• Permalink Protestors surround Hoa Hakananai’a at the British MuseumGallery

    “Please do not touch”: what the Hoa Hakananai’a controversy tells us about museums and why more sociologists should study them.

“Please do not touch”: what the Hoa Hakananai’a controversy tells us about museums and why more sociologists should study them.

MSc Sociology student Lucy Smith reflects on a visit to the British Museum and the implications of the protests over the display of Easter Island moai statue Hoa Hakananai’a.

In his 1992 paper ‘Where Are the Missing Masses? The Sociology of a Few Mundane Artifacts’, Bruno Latour observed how sociology suffers from a theoretical deficit. Scholars have, in his view, […]

  • Permalink Gallery

    Book Review: Handbook of Gentrification Studies edited by Loretta Lees with Martin Phillips

Book Review: Handbook of Gentrification Studies edited by Loretta Lees with Martin Phillips

This book review of the Handbook of Gentrification Studies (Edward Elgar, 2018) by LSE Sociology research student Helen Traill is reposted by kind permission of the LSE Review of Books.

In the Handbook of Gentrification Studies, Loretta Lees with Martin Phillips bring together contributors to explore different types of gentrification around the world, debate the term’s utility for describing diverse phenomena […]

  • Permalink Gallery

    Applying the sociological imagination: a toolkit for tomorrow’s graduates

Applying the sociological imagination: a toolkit for tomorrow’s graduates

A group of UK sociologists believe their subject is just too important to hide away in academic departments.  They want to tool up new sociology graduates to use their degrees to improve workplaces, organisations and communities, ensuring applied sociology is a part of the undergraduate curriculum. Nick Fox explains, with an introduction from the LSE Department of Sociology’s Dr […]

September 25th, 2018|Doing Sociology|0 Comments|
  • Permalink Gallery

    World Cup 2018: be relieved football didn’t come home, we all know it’s better off elsewhere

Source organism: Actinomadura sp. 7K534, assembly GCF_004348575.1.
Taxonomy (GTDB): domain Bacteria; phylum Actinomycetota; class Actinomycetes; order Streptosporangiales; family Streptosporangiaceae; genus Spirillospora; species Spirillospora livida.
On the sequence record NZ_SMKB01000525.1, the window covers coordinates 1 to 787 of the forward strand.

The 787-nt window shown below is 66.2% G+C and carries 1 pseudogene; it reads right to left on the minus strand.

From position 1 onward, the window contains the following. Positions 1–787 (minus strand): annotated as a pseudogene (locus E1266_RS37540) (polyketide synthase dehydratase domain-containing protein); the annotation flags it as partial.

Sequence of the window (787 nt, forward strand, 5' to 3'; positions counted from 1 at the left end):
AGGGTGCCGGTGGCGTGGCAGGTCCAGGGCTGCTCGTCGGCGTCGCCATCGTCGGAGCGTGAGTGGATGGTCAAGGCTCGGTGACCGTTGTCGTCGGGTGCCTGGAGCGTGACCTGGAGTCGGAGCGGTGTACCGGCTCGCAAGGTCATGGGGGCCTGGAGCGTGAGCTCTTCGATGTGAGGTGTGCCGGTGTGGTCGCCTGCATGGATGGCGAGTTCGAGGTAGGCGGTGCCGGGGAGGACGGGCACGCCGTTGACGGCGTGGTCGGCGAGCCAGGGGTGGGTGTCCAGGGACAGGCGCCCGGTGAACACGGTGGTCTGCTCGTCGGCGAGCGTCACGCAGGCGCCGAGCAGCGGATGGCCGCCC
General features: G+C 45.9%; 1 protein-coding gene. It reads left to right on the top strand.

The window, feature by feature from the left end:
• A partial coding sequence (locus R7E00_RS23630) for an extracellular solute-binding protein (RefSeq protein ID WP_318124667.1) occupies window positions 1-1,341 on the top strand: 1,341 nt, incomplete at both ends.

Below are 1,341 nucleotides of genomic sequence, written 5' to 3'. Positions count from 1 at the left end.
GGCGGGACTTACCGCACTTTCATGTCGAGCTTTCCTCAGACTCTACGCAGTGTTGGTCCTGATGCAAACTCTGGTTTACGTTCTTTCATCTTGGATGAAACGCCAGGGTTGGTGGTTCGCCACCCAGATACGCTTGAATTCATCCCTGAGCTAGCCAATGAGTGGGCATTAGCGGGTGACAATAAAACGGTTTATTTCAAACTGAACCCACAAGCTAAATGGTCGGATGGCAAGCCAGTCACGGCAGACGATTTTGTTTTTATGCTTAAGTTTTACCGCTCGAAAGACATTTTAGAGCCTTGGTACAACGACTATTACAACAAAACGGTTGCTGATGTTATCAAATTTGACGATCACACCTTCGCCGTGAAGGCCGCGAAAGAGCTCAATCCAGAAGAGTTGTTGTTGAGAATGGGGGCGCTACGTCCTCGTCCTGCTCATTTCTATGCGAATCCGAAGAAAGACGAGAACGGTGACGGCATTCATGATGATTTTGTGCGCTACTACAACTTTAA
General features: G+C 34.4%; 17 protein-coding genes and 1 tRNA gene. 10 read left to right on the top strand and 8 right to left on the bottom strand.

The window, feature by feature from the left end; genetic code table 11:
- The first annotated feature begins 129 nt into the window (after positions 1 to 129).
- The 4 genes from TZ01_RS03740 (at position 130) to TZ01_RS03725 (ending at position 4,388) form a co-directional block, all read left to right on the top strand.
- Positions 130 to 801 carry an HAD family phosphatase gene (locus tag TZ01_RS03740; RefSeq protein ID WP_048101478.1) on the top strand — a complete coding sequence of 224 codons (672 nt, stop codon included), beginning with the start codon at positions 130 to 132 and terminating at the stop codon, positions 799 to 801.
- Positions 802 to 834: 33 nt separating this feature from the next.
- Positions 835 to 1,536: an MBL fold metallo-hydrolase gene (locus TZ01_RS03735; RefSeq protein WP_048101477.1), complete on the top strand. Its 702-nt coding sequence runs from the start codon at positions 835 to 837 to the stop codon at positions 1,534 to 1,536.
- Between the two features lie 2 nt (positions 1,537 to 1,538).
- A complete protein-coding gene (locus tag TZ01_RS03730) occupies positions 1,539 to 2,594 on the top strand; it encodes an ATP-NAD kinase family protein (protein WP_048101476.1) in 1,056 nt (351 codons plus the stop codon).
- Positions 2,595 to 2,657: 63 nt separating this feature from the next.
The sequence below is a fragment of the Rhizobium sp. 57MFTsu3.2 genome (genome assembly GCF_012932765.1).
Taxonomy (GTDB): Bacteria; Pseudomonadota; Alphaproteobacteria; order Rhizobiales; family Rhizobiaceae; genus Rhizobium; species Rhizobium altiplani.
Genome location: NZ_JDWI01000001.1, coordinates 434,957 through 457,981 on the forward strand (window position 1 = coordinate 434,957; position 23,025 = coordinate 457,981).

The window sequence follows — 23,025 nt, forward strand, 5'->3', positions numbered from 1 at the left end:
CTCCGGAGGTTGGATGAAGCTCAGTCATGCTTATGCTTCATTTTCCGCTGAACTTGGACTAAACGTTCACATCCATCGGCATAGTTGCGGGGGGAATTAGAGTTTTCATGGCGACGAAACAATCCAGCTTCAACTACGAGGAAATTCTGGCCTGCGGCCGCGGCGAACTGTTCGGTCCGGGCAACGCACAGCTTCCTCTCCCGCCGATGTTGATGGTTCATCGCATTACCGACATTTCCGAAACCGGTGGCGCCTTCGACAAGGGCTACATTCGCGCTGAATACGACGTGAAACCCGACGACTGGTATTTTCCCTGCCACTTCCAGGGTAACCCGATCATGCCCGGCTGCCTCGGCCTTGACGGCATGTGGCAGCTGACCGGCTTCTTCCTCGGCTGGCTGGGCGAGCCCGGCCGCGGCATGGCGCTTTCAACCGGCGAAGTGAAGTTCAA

World Cup 2018: be relieved football didn’t come home, we all know it’s better off elsewhere

“Everyone seems to know the score, they’ve seen it all before.” The prevailing image of English football supporters as ‘hooligans’ failed to budge during the 2018 World Cup. But then, we know the score, right? We’ve seen this all before. Here, Lucy Smith considers the pervasiveness of class power in relation to ‘the beautiful game’. 
Image Credit: (Alex McGibbon CCBY-NC-ND2.0)
When a plethora of Three Lions memes […]

A sociology of home?

Housing is dominated by economic and political logics, raising fundamental questions about what, and whom, housing is for. But the need for a home is universal. In this post, Tom Brookes considers what a sociology of home could look like. 
Image Credit: (freestocks.org CC0 1.0)
One year ago, I returned to the UK for the first time in eighteen months. In my mind rang […]

  • Permalink The spiral ramp in the centre of the LSE Library in the Lionel Robbins BuildingGallery

    REPOST: Impact is crippling higher education. But it is still part of the solution

REPOST: Impact is crippling higher education. But it is still part of the solution

LSE Impact Blog have kindly allowed Researching Sociology to repost Tina Basi and Mona Sloane’s analysis of the “impact agenda” in universities.

Impact is crippling higher education. But it is still part of the solution

We need to talk about the ‘Anthropocene’

Why is the Anthropocene important? And what does our mass media’s presentation of the Anthropocene tell us? Professor Emeritus Leslie Sklair shares his research.

There is an enormous amount of research on how ‘climate change’ and ‘global warming’ are being reported in the media all over the world. However, since beginning to study the Anthropocene (the geological concept intended to measure and […]

Colourism and Amara La Negra

Student Arianna McCullough draws on the experience of artist Amara La Negra to open up a conversation on colourism in this latest post.
Y de qué color! NEGRO. Y qué lindo suena! NEGRO. Negro Soy!

Me gritaron, Victoria Santa Cruz
If you have any kind of social media account, its highly likely you’ve come across the name Amara La Negra over the past few […]

  • Permalink Gallery

    The importance of praxis: class, social mobility and “Sociology as a Martial Art” – Part II

The importance of praxis: class, social mobility and “Sociology as a Martial Art” – Part II

Inspired by the LSE Library’s latest exhibition on Beveridge and the welfare state, student Lucy Smith organised a visit to the LSE for her A-Level teacher and his pupils from Drapers’ Academy, Romford. Their thoughts about the visit, studying sociology and the class system – written in their own words – are detailed in this post. Find out how the visit came about […]

  • Permalink Gallery

    The importance of praxis: class, social mobility and “Sociology as a Martial Art” – Part I

The importance of praxis: class, social mobility and “Sociology as a Martial Art” – Part I

Inspired by the LSE Library’s latest exhibition on Beveridge and the welfare state, student Lucy Smith organised a visit to the LSE for her A-Level teacher and his pupils from Drapers’ Academy, Romford. Her post underlines the importance of praxis and reminds “all of us who say ‘sociology’ to actually do sociology”.

Firstly, I’d like to thank Tom Brookes for a fascinating blog post which inspired […]